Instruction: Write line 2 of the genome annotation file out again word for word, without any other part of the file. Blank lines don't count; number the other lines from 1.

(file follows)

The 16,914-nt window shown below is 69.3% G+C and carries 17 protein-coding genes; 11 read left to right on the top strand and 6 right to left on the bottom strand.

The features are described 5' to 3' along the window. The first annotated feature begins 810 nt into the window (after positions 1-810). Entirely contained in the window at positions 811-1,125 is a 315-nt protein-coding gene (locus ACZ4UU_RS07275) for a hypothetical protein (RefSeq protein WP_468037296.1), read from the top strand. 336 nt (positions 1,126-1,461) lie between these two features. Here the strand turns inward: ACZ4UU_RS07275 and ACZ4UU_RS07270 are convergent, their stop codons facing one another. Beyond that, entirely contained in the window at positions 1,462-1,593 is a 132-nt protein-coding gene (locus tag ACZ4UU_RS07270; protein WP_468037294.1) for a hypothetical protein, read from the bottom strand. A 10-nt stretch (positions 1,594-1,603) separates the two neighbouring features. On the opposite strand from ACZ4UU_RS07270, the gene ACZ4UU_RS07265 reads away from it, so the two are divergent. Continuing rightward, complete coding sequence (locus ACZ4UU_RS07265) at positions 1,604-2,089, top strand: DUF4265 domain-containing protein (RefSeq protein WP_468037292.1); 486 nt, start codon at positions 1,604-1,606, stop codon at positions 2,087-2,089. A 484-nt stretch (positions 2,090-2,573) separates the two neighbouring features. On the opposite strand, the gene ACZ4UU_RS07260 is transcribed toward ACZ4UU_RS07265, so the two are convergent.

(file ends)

The features are described 5' to 3' along the window. The first annotated feature begins 810 nt into the window (after positions 1-810). Entirely contained in the window at positions 811-1,125 is a 315-nt protein-coding gene (locus ACZ4UU_RS07275) for a hypothetical protein (RefSeq protein WP_468037296.1), read from the top strand. 336 nt (positions 1,126-1,461) lie between these two features. Here the strand turns inward: ACZ4UU_RS07275 and ACZ4UU_RS07270 are convergent, their stop codons facing one another. Beyond that, entirely contained in the window at positions 1,462-1,593 is a 132-nt protein-coding gene (locus tag ACZ4UU_RS07270; protein WP_468037294.1) for a hypothetical protein, read from the bottom strand. A 10-nt stretch (positions 1,594-1,603) separates the two neighbouring features. On the opposite strand from ACZ4UU_RS07270, the gene ACZ4UU_RS07265 reads away from it, so the two are divergent. Continuing rightward, complete coding sequence (locus ACZ4UU_RS07265) at positions 1,604-2,089, top strand: DUF4265 domain-containing protein (RefSeq protein WP_468037292.1); 486 nt, start codon at positions 1,604-1,606, stop codon at positions 2,087-2,089. A 484-nt stretch (positions 2,090-2,573) separates the two neighbouring features. On the opposite strand, the gene ACZ4UU_RS07260 is transcribed toward ACZ4UU_RS07265, so the two are convergent.